Constitutional law refers to the category of law that studies the laws of the Constitution as a means of interpretation and analysis. (This is in reference to the federal Constitution, many states have their own constitutions, but they, too, must adhere ultimately, to the U.S. Constitution).
Finding and reading constitutional law happens on two fundamental ways, through primary examination and secondary examination (or resourcing). Finding the actual Constitution, as well as State Constitutions, Unlike many collections of legal codes, Constitutions are not prone to frequent update and revision, due to the fact that the laws outlined in a Constitution have to be ratified as opposed to simply being legislated.
Secondary examinations Constitutional Laws often forms the more common field of legal research that will be completed, as this will be the substantive material resources that have been formed critically or interpretively in regards to the written word of the Constitution. There are many avenues open to a paralegal looking to find this information, which include indexes, digests, annotations, and catalogs, as well as encyclopedias, dictionaries, and loose leaf services.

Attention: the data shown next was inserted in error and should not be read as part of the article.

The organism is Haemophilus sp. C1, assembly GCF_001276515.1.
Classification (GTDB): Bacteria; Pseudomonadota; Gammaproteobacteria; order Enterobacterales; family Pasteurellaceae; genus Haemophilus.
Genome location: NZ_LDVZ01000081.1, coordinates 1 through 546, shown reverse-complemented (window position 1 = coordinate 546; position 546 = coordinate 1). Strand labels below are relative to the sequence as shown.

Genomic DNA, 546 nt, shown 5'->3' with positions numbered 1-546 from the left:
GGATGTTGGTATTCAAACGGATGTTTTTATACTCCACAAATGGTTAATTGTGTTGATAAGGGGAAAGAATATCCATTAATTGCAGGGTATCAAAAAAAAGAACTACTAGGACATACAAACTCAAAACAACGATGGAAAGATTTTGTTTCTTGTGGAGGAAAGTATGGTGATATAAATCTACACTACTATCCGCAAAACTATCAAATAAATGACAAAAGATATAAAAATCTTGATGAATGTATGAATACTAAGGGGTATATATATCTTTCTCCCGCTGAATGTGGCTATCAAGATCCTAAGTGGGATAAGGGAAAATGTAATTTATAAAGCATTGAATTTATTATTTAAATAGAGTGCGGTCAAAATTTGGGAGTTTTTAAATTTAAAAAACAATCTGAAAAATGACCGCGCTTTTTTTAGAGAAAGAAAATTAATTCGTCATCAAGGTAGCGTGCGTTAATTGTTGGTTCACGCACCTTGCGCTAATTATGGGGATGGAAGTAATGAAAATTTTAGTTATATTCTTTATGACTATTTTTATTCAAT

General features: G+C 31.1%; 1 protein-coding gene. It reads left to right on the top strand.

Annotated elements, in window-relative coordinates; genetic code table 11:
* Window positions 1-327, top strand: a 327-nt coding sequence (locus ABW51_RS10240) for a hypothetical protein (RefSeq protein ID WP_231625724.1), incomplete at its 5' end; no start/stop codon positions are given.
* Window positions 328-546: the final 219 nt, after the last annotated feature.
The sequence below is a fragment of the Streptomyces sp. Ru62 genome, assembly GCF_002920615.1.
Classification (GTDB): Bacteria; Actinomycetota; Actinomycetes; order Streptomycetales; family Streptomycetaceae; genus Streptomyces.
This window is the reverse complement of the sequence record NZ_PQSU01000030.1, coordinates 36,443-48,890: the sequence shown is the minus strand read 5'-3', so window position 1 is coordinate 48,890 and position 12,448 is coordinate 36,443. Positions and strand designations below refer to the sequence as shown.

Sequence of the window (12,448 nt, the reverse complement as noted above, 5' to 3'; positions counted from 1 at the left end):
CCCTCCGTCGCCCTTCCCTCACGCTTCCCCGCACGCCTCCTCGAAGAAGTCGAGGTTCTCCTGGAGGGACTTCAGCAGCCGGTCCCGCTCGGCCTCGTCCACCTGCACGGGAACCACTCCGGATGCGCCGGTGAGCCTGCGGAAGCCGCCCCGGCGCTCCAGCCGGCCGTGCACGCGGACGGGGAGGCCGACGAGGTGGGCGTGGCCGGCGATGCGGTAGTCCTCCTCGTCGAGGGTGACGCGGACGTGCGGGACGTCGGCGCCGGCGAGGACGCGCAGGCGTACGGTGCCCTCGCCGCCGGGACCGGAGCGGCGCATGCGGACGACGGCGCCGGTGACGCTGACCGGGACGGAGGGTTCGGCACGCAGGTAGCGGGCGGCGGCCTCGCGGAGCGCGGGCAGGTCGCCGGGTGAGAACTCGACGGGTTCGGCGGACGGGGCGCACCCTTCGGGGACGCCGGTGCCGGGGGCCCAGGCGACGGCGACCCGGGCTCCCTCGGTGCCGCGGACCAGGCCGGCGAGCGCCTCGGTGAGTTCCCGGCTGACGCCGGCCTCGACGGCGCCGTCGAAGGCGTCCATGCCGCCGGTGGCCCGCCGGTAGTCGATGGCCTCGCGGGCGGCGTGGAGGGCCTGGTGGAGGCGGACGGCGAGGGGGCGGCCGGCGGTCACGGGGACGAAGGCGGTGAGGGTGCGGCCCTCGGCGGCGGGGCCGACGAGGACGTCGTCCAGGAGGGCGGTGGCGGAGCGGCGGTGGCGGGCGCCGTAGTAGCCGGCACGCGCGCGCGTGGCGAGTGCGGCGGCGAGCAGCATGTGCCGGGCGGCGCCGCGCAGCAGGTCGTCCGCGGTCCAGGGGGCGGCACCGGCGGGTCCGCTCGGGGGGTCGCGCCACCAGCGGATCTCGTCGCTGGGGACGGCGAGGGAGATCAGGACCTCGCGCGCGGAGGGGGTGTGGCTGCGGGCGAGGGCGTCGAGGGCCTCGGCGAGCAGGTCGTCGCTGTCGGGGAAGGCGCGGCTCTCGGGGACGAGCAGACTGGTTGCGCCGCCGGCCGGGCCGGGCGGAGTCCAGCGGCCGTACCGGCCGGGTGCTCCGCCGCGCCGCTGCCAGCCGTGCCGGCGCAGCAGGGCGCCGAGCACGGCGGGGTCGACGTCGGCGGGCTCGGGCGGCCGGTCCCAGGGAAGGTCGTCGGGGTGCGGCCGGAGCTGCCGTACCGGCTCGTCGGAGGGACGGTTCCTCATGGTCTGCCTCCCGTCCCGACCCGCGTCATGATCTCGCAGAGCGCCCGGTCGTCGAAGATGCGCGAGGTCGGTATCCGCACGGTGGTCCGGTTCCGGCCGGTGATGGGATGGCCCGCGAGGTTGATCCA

Indexes, digests, and annotations all involve listings that provide references to existing material. Digests uses key words as means by which to cross reference material from many different sources, and can be valuable as a means by which to locate articles and cases that have relevance to the element of Constitutional law a researcher is currently examining. (Catalogs are generally services that provide access to all of these services).
There are a fair amount of legal encyclopedias that are devoted to Constitutional law, and even some legal dictionaries, and they can be very good sources for comprehensive information, though likely in a more historical sense than a contemporary one, which is due simply to the nature of publication.